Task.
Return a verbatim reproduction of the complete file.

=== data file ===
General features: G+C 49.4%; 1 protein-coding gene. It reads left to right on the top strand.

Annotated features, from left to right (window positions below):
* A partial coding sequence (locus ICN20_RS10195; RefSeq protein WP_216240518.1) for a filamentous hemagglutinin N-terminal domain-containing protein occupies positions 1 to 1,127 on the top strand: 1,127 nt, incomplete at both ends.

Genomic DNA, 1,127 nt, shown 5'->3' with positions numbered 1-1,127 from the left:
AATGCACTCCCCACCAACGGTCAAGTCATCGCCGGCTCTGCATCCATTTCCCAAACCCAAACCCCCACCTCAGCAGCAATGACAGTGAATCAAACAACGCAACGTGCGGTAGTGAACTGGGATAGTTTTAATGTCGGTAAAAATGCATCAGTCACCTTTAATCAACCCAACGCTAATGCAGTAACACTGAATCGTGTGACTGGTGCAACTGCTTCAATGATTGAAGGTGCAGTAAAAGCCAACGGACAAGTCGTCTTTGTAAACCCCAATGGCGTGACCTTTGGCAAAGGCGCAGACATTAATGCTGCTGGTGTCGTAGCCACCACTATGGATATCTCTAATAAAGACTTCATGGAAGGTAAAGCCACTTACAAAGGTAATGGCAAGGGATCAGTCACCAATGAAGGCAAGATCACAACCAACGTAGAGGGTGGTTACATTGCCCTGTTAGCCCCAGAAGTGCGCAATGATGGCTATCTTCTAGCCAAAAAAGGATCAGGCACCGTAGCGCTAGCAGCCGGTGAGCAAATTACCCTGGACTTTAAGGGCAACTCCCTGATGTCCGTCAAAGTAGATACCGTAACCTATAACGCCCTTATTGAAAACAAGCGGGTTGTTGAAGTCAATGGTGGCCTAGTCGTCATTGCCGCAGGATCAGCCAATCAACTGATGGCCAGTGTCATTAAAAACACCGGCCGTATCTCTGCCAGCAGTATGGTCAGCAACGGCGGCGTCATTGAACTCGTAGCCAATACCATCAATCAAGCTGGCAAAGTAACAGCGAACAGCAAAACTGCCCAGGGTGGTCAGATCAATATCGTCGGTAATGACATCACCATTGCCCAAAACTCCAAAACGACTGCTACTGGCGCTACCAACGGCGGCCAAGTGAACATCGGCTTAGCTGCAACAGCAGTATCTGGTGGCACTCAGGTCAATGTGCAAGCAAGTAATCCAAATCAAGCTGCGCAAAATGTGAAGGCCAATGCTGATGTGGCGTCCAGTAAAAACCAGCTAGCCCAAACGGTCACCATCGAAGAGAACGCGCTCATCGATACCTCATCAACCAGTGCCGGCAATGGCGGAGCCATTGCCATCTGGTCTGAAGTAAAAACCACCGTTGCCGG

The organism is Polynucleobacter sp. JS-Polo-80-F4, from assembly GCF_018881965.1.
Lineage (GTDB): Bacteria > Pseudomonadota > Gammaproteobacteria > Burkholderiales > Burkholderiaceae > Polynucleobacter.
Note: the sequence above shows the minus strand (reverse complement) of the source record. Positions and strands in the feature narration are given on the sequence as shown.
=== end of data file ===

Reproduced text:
General features: G+C 49.4%; 1 protein-coding gene. It reads left to right on the top strand.

Annotated features, from left to right (window positions below):
* A partial coding sequence (locus ICN20_RS10195; RefSeq protein WP_216240518.1) for a filamentous hemagglutinin N-terminal domain-containing protein occupies positions 1 to 1,127 on the top strand: 1,127 nt, incomplete at both ends.

Genomic DNA, 1,127 nt, shown 5'->3' with positions numbered 1-1,127 from the left:
AATGCACTCCCCACCAACGGTCAAGTCATCGCCGGCTCTGCATCCATTTCCCAAACCCAAACCCCCACCTCAGCAGCAATGACAGTGAATCAAACAACGCAACGTGCGGTAGTGAACTGGGATAGTTTTAATGTCGGTAAAAATGCATCAGTCACCTTTAATCAACCCAACGCTAATGCAGTAACACTGAATCGTGTGACTGGTGCAACTGCTTCAATGATTGAAGGTGCAGTAAAAGCCAACGGACAAGTCGTCTTTGTAAACCCCAATGGCGTGACCTTTGGCAAAGGCGCAGACATTAATGCTGCTGGTGTCGTAGCCACCACTATGGATATCTCTAATAAAGACTTCATGGAAGGTAAAGCCACTTACAAAGGTAATGGCAAGGGATCAGTCACCAATGAAGGCAAGATCACAACCAACGTAGAGGGTGGTTACATTGCCCTGTTAGCCCCAGAAGTGCGCAATGATGGCTATCTTCTAGCCAAAAAAGGATCAGGCACCGTAGCGCTAGCAGCCGGTGAGCAAATTACCCTGGACTTTAAGGGCAACTCCCTGATGTCCGTCAAAGTAGATACCGTAACCTATAACGCCCTTATTGAAAACAAGCGGGTTGTTGAAGTCAATGGTGGCCTAGTCGTCATTGCCGCAGGATCAGCCAATCAACTGATGGCCAGTGTCATTAAAAACACCGGCCGTATCTCTGCCAGCAGTATGGTCAGCAACGGCGGCGTCATTGAACTCGTAGCCAATACCATCAATCAAGCTGGCAAAGTAACAGCGAACAGCAAAACTGCCCAGGGTGGTCAGATCAATATCGTCGGTAATGACATCACCATTGCCCAAAACTCCAAAACGACTGCTACTGGCGCTACCAACGGCGGCCAAGTGAACATCGGCTTAGCTGCAACAGCAGTATCTGGTGGCACTCAGGTCAATGTGCAAGCAAGTAATCCAAATCAAGCTGCGCAAAATGTGAAGGCCAATGCTGATGTGGCGTCCAGTAAAAACCAGCTAGCCCAAACGGTCACCATCGAAGAGAACGCGCTCATCGATACCTCATCAACCAGTGCCGGCAATGGCGGAGCCATTGCCATCTGGTCTGAAGTAAAAACCACCGTTGCCGG

The organism is Polynucleobacter sp. JS-Polo-80-F4, from assembly GCF_018881965.1.
Lineage (GTDB): Bacteria > Pseudomonadota > Gammaproteobacteria > Burkholderiales > Burkholderiaceae > Polynucleobacter.
Note: the sequence above shows the minus strand (reverse complement) of the source record. Positions and strands in the feature narration are given on the sequence as shown.